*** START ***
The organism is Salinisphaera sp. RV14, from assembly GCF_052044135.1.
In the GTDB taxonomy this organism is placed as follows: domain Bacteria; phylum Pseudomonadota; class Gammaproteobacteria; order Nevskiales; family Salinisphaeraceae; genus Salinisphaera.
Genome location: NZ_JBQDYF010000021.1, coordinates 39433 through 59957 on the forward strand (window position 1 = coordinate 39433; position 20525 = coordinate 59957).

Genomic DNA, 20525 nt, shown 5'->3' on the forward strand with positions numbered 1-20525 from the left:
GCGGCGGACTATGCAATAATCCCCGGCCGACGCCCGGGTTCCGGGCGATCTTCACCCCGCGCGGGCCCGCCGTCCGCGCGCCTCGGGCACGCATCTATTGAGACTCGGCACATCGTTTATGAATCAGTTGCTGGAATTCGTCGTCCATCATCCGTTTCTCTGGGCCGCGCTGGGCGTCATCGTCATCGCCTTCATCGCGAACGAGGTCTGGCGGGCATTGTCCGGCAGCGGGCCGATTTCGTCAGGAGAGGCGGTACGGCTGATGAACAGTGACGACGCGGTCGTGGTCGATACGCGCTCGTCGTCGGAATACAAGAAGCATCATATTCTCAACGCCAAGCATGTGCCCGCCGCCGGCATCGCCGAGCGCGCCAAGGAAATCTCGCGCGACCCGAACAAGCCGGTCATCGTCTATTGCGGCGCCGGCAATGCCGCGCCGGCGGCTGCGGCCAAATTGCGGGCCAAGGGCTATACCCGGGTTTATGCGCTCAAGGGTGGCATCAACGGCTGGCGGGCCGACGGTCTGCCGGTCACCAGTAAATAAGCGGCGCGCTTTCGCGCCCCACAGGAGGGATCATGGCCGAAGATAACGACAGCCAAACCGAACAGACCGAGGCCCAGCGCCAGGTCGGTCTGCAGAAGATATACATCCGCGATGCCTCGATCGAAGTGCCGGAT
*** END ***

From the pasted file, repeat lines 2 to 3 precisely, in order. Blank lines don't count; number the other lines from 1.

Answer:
In the GTDB taxonomy this organism is placed as follows: domain Bacteria; phylum Pseudomonadota; class Gammaproteobacteria; order Nevskiales; family Salinisphaeraceae; genus Salinisphaera.
Genome location: NZ_JBQDYF010000021.1, coordinates 39433 through 59957 on the forward strand (window position 1 = coordinate 39433; position 20525 = coordinate 59957).